Al-Kawari came first in the ballot, with 20 out of 58 votes on UNESCO's Executive Board.
The six candidates who made it to the vote were Moushira Khattab (Egypt), Audrey Azoulay (France), Polad Bülbüloglu (Azerbaijan), Juan Alfonso Fuentes Soria (Guatemala), Pham Sanh Chau (Vietnam), Qian Tang (China), and former Qatari Minister of Culture Hamad Abdul Aziz al-Kawari, who is now the cultural affairs adviser to the Emir of Qatar.
The final vote comes the day after the USA and Israel said they plan to pull out of the Paris-based organization over perceived anti-Israel bias.
However, UNESCO does not observe the kind of rotation by world region which is used when choosing a UN secretary general. "We believe in universal values". If two candidates remain tied at the end, lots are drawn to decide the victor.
The book to which Al-Kawari contributed a preface - entitled Jerusalem in the Eyes of the Poets and published by his own Ministry of Culture in 2013 - traffics in classical antisemitic conspiracy theories, claiming that Jews enjoy complete control of the Western media, and that Israel is responsible for the entire range of conflicts and wars in the Middle East. Arab intellectuals urged French President Emmanuel Macron to withdraw his support for her.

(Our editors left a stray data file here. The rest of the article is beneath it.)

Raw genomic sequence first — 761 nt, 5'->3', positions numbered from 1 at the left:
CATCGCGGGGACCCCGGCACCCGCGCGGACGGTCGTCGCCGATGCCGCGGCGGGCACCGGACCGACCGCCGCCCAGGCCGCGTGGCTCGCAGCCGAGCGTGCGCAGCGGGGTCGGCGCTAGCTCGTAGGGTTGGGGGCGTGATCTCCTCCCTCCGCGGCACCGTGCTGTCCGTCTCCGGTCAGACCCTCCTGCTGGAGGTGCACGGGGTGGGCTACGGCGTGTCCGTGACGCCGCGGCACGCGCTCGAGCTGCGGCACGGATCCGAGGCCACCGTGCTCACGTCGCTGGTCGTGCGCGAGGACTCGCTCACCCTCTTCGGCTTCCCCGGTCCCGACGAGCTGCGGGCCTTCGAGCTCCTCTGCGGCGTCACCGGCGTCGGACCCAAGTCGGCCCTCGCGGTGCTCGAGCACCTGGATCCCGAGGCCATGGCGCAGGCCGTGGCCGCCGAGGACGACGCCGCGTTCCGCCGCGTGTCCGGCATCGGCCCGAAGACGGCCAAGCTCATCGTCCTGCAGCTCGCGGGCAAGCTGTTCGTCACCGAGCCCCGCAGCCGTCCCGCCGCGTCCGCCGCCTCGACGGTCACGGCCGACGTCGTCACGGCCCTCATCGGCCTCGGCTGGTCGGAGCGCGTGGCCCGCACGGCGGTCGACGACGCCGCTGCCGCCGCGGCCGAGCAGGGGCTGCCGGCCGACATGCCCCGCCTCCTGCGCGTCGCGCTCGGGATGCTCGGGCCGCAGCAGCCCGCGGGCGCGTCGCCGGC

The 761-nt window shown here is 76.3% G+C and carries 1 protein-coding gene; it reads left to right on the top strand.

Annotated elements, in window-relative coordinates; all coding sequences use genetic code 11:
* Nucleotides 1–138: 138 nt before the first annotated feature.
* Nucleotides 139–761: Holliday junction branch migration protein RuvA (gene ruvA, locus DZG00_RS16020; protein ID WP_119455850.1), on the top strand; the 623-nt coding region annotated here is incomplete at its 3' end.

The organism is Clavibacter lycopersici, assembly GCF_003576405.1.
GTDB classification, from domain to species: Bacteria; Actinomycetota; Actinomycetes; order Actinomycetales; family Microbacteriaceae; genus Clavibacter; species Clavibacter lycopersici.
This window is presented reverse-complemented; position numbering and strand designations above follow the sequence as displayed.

Egypt's candidate for the post of Director-General of UNESCO, Moushira Khattab, passed the third round of the organization's elections held in Paris, France, where no candidate has gained an absolute majority of votes so far.
UNESCO's general assembly will have to sign off on the board's pick.
While the Trump administration had been preparing for a likely withdrawal from UNESCO for months, the timing of the State Department's statement Thursday was unexpected.
Nikki Haley, U.S. ambassador to the United Nations, called UNESCO's July designation of Hebron's Old City and the Tomb of the Patriarchs as Palestinian territory the latest of many "foolish actions" that had made the agency "a chronic embarrassment".